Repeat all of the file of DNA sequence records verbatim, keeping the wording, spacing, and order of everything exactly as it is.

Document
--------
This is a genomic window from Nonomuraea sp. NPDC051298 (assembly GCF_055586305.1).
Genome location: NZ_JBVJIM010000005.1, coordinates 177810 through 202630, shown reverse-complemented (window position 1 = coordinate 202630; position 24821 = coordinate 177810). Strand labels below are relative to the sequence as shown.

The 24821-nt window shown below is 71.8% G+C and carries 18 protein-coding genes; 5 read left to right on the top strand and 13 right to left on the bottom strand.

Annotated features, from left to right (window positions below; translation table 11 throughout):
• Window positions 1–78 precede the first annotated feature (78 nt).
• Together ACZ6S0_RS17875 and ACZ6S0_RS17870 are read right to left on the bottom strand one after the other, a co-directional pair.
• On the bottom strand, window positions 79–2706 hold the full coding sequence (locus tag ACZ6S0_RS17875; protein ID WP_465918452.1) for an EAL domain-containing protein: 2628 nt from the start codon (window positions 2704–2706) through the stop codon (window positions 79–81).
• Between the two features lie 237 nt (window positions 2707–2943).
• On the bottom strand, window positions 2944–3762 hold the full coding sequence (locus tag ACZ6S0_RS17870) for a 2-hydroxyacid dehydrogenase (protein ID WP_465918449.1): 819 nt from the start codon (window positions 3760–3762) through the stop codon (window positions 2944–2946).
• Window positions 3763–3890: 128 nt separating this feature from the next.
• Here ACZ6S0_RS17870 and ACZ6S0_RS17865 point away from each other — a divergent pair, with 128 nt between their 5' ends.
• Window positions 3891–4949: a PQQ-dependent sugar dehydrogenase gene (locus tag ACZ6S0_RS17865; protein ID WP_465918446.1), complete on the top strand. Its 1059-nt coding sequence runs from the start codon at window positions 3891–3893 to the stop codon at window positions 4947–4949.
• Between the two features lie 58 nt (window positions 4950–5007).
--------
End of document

This is a genomic window from Nonomuraea sp. NPDC051298 (assembly GCF_055586305.1).
Genome location: NZ_JBVJIM010000005.1, coordinates 177810 through 202630, shown reverse-complemented (window position 1 = coordinate 202630; position 24821 = coordinate 177810). Strand labels below are relative to the sequence as shown.

The 24821-nt window shown below is 71.8% G+C and carries 18 protein-coding genes; 5 read left to right on the top strand and 13 right to left on the bottom strand.

Annotated features, from left to right (window positions below; translation table 11 throughout):
• Window positions 1–78 precede the first annotated feature (78 nt).
• Together ACZ6S0_RS17875 and ACZ6S0_RS17870 are read right to left on the bottom strand one after the other, a co-directional pair.
• On the bottom strand, window positions 79–2706 hold the full coding sequence (locus tag ACZ6S0_RS17875; protein ID WP_465918452.1) for an EAL domain-containing protein: 2628 nt from the start codon (window positions 2704–2706) through the stop codon (window positions 79–81).
• Between the two features lie 237 nt (window positions 2707–2943).
• On the bottom strand, window positions 2944–3762 hold the full coding sequence (locus tag ACZ6S0_RS17870) for a 2-hydroxyacid dehydrogenase (protein ID WP_465918449.1): 819 nt from the start codon (window positions 3760–3762) through the stop codon (window positions 2944–2946).
• Window positions 3763–3890: 128 nt separating this feature from the next.
• Here ACZ6S0_RS17870 and ACZ6S0_RS17865 point away from each other — a divergent pair, with 128 nt between their 5' ends.
• Window positions 3891–4949: a PQQ-dependent sugar dehydrogenase gene (locus tag ACZ6S0_RS17865; protein ID WP_465918446.1), complete on the top strand. Its 1059-nt coding sequence runs from the start codon at window positions 3891–3893 to the stop codon at window positions 4947–4949.
• Between the two features lie 58 nt (window positions 4950–5007).